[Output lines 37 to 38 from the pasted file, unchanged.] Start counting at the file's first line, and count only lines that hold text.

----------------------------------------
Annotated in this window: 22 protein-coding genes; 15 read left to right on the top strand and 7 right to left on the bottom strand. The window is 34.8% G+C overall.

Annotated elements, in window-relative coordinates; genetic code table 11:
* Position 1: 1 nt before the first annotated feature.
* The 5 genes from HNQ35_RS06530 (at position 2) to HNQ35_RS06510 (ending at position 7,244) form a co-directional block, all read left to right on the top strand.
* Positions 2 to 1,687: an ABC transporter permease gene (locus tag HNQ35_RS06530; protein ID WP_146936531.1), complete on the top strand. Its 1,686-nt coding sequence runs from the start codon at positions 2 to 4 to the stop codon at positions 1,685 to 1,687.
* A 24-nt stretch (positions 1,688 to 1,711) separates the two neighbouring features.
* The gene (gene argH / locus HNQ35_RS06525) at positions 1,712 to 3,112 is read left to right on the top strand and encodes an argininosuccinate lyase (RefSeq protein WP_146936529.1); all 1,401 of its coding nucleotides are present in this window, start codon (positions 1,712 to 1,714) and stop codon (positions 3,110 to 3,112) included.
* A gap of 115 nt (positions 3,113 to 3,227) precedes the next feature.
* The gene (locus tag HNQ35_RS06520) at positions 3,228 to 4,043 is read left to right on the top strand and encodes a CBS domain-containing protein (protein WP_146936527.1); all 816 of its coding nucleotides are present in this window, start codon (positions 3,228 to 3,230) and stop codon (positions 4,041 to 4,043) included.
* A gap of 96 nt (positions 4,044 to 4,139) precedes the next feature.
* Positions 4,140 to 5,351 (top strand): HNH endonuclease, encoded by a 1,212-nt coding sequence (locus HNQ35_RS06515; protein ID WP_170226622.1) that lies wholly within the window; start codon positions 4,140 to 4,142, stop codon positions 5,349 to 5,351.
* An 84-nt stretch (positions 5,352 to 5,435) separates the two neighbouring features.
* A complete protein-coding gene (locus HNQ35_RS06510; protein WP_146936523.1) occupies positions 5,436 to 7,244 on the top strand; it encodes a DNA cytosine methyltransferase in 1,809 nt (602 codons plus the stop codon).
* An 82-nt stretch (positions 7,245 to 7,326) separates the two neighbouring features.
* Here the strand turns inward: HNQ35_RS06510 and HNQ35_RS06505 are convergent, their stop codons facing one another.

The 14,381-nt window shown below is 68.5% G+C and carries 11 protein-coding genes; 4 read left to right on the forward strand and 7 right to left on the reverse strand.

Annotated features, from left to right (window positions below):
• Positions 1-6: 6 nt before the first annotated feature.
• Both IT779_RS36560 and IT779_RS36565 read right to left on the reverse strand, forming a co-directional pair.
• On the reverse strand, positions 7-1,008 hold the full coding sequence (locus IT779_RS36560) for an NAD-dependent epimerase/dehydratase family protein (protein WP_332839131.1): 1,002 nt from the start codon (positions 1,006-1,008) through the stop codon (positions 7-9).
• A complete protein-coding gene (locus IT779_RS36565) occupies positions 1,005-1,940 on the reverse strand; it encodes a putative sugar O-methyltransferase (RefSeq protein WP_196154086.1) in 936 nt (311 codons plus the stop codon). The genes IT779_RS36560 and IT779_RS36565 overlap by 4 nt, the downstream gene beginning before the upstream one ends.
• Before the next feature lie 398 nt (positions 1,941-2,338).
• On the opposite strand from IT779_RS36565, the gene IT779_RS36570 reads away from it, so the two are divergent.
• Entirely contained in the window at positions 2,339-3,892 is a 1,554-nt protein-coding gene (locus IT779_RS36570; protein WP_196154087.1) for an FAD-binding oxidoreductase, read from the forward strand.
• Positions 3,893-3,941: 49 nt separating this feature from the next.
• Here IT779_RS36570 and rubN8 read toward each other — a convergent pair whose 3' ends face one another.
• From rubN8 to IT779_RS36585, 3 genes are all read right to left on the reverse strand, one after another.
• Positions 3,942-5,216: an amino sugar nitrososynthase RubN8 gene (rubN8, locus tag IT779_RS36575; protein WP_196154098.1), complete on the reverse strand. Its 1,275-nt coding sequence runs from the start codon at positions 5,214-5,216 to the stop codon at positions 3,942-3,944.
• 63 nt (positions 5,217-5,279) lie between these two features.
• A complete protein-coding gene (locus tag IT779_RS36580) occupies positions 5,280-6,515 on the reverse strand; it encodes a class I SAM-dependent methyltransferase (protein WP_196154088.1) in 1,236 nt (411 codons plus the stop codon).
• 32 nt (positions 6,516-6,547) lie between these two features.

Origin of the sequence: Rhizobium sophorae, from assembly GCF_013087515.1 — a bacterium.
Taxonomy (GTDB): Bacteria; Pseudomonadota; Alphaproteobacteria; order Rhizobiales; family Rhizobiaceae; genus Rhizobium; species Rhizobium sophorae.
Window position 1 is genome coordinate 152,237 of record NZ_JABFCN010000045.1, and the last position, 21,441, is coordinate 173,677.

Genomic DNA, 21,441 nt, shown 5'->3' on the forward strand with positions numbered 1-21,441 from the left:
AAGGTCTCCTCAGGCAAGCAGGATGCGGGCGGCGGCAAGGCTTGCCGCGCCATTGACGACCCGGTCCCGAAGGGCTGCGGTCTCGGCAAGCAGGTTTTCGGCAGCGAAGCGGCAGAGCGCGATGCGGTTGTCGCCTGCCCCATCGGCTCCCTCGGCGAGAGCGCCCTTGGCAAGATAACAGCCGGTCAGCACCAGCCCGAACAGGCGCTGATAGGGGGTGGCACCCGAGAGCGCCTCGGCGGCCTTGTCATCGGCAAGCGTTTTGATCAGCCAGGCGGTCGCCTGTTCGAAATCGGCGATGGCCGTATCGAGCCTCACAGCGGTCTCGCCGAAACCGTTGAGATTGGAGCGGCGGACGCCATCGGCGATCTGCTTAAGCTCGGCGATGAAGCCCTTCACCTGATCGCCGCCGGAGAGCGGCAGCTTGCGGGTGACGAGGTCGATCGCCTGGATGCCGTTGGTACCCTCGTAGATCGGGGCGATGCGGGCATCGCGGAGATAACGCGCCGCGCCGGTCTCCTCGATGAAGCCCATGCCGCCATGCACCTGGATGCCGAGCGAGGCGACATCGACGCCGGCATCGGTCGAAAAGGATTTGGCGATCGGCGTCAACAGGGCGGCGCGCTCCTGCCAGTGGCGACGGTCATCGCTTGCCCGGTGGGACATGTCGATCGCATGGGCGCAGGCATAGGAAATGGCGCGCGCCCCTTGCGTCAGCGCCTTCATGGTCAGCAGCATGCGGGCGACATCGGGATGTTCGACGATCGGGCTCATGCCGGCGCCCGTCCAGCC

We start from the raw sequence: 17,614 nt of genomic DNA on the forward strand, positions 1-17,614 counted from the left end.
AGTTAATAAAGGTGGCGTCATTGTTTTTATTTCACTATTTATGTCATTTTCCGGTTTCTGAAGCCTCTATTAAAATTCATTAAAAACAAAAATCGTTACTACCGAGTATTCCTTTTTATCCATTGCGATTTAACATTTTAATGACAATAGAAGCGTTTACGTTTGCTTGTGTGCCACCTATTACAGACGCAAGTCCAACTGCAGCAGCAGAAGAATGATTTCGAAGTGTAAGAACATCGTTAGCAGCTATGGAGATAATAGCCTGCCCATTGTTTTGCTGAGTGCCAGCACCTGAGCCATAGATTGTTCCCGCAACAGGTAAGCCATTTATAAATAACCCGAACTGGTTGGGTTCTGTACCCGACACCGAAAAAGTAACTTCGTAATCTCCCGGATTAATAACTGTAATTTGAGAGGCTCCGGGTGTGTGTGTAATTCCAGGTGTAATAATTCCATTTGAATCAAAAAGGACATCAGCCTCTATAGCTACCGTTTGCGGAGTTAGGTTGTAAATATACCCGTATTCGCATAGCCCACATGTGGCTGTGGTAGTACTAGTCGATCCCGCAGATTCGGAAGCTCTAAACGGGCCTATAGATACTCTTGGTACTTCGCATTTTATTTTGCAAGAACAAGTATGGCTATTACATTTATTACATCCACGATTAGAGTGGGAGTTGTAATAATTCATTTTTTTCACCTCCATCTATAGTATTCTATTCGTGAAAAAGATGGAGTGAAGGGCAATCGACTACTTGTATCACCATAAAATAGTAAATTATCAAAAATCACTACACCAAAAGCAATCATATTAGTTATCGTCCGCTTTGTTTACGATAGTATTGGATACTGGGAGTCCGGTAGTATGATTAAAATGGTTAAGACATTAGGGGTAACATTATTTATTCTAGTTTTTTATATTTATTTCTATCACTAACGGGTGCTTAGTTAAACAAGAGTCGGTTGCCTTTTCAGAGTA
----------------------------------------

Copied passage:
We start from the raw sequence: 17,614 nt of genomic DNA on the forward strand, positions 1-17,614 counted from the left end.
AGTTAATAAAGGTGGCGTCATTGTTTTTATTTCACTATTTATGTCATTTTCCGGTTTCTGAAGCCTCTATTAAAATTCATTAAAAACAAAAATCGTTACTACCGAGTATTCCTTTTTATCCATTGCGATTTAACATTTTAATGACAATAGAAGCGTTTACGTTTGCTTGTGTGCCACCTATTACAGACGCAAGTCCAACTGCAGCAGCAGAAGAATGATTTCGAAGTGTAAGAACATCGTTAGCAGCTATGGAGATAATAGCCTGCCCATTGTTTTGCTGAGTGCCAGCACCTGAGCCATAGATTGTTCCCGCAACAGGTAAGCCATTTATAAATAACCCGAACTGGTTGGGTTCTGTACCCGACACCGAAAAAGTAACTTCGTAATCTCCCGGATTAATAACTGTAATTTGAGAGGCTCCGGGTGTGTGTGTAATTCCAGGTGTAATAATTCCATTTGAATCAAAAAGGACATCAGCCTCTATAGCTACCGTTTGCGGAGTTAGGTTGTAAATATACCCGTATTCGCATAGCCCACATGTGGCTGTGGTAGTACTAGTCGATCCCGCAGATTCGGAAGCTCTAAACGGGCCTATAGATACTCTTGGTACTTCGCATTTTATTTTGCAAGAACAAGTATGGCTATTACATTTATTACATCCACGATTAGAGTGGGAGTTGTAATAATTCATTTTTTTCACCTCCATCTATAGTATTCTATTCGTGAAAAAGATGGAGTGAAGGGCAATCGACTACTTGTATCACCATAAAATAGTAAATTATCAAAAATCACTACACCAAAAGCAATCATATTAGTTATCGTCCGCTTTGTTTACGATAGTATTGGATACTGGGAGTCCGGTAGTATGATTAAAATGGTTAAGACATTAGGGGTAACATTATTTATTCTAGTTTTTTATATTTATTTCTATCACTAACGGGTGCTTAGTTAAACAAGAGTCGGTTGCCTTTTCAGAGTA